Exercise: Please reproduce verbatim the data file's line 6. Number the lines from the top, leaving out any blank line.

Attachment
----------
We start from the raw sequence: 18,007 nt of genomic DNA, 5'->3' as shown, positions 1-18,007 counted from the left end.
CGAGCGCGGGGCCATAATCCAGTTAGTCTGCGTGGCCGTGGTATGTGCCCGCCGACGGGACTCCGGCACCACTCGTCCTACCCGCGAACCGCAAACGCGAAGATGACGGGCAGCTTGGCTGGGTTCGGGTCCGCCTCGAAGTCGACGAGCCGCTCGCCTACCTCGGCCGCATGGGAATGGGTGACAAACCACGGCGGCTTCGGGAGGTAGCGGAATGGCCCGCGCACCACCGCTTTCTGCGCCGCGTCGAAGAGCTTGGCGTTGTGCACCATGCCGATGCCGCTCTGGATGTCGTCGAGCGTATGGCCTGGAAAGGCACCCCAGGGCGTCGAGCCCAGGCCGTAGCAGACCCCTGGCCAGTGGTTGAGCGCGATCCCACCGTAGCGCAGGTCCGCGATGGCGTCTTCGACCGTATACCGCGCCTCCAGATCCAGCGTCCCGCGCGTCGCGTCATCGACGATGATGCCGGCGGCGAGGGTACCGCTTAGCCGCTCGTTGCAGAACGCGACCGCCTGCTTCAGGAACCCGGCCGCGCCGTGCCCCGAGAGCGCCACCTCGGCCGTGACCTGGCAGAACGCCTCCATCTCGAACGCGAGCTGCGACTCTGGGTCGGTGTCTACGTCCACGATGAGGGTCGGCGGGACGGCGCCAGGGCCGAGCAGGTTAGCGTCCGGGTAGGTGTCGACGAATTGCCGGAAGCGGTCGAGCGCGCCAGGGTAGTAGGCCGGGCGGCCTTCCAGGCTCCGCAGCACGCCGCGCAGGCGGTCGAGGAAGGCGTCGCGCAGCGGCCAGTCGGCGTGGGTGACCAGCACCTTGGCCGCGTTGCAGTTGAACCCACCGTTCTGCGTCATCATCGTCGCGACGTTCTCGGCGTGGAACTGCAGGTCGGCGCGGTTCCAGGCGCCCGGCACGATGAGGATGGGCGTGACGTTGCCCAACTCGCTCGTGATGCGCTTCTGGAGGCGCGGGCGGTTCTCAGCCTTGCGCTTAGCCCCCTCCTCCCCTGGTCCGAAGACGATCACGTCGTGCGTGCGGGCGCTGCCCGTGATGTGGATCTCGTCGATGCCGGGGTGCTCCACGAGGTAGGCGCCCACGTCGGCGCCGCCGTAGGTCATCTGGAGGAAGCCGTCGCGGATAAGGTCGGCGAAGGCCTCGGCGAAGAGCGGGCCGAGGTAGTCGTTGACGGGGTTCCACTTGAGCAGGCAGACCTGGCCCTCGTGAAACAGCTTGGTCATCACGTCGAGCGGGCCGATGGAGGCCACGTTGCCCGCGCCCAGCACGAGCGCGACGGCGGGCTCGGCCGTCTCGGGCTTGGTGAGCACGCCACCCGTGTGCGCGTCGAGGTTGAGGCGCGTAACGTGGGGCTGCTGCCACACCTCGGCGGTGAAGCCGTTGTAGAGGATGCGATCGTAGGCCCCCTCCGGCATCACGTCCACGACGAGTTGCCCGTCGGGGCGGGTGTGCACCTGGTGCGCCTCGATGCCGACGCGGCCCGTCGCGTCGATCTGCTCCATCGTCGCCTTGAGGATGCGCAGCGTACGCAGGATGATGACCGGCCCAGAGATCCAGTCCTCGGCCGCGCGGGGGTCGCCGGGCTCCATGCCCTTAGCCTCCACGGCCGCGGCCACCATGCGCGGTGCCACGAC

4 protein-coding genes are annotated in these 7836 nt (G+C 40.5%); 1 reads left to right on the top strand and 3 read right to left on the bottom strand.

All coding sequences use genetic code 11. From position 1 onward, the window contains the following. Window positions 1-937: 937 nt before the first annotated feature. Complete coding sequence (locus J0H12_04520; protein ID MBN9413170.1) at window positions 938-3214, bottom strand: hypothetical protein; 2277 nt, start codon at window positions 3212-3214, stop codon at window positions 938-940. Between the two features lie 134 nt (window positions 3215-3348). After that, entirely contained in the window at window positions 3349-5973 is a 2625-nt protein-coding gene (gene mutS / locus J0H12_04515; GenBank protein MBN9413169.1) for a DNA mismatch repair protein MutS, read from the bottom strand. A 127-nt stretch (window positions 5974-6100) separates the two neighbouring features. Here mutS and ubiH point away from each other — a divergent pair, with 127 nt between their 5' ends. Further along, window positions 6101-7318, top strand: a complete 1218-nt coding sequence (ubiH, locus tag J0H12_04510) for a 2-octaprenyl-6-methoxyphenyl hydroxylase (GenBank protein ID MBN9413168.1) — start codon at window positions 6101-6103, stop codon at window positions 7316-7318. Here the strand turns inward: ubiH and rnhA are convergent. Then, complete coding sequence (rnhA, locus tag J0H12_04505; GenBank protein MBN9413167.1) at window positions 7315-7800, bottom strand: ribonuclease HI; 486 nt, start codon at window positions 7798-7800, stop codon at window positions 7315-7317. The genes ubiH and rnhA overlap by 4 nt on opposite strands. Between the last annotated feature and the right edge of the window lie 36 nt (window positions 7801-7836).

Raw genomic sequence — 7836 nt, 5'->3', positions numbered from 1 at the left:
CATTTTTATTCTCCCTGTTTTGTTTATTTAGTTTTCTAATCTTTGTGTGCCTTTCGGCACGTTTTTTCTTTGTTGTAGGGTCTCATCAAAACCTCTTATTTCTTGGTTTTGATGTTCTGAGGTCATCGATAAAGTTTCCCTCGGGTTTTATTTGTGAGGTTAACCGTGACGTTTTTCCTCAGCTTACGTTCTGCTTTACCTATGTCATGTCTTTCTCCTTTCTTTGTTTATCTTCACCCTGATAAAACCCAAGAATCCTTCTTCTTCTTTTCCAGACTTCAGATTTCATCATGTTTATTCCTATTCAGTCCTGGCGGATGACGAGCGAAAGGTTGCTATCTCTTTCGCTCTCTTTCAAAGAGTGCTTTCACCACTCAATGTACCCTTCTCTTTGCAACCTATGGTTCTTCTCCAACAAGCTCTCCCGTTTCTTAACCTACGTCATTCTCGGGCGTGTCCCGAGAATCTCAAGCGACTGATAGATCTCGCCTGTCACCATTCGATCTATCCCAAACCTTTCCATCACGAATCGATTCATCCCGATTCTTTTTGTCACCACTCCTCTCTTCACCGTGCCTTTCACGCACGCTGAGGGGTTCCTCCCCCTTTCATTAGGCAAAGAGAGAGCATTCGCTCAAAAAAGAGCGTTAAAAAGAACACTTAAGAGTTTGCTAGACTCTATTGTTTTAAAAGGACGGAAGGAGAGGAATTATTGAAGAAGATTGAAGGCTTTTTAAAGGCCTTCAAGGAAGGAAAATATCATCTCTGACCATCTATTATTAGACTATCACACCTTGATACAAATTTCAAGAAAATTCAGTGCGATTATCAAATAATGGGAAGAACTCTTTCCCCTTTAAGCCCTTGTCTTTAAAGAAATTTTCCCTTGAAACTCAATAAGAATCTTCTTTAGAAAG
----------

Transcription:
CATTTTTATTCTCCCTGTTTTGTTTATTTAGTTTTCTAATCTTTGTGTGCCTTTCGGCACGTTTTTTCTTTGTTGTAGGGTCTCATCAAAACCTCTTATTTCTTGGTTTTGATGTTCTGAGGTCATCGATAAAGTTTCCCTCGGGTTTTATTTGTGAGGTTAACCGTGACGTTTTTCCTCAGCTTACGTTCTGCTTTACCTATGTCATGTCTTTCTCCTTTCTTTGTTTATCTTCACCCTGATAAAACCCAAGAATCCTTCTTCTTCTTTTCCAGACTTCAGATTTCATCATGTTTATTCCTATTCAGTCCTGGCGGATGACGAGCGAAAGGTTGCTATCTCTTTCGCTCTCTTTCAAAGAGTGCTTTCACCACTCAATGTACCCTTCTCTTTGCAACCTATGGTTCTTCTCCAACAAGCTCTCCCGTTTCTTAACCTACGTCATTCTCGGGCGTGTCCCGAGAATCTCAAGCGACTGATAGATCTCGCCTGTCACCATTCGATCTATCCCAAACCTTTCCATCACGAATCGATTCATCCCGATTCTTTTTGTCACCACTCCTCTCTTCACCGTGCCTTTCACGCACGCTGAGGGGTTCCTCCCCCTTTCATTAGGCAAAGAGAGAGCATTCGCTCAAAAAAGAGCGTTAAAAAGAACACTTAAGAGTTTGCTAGACTCTATTGTTTTAAAAGGACGGAAGGAGAGGAATTATTGAAGAAGATTGAAGGCTTTTTAAAGGCCTTCAAGGAAGGAAAATATCATCTCTGACCATCTATTATTAGACTATCACACCTTGATACAAATTTCAAGAAAATTCAGTGCGATTATCAAATAATGGGAAGAACTCTTTCCCCTTTAAGCCCTTGTCTTTAAAGAAATTTTCCCTTGAAACTCAATAAGAATCTTCTTTAGAAAG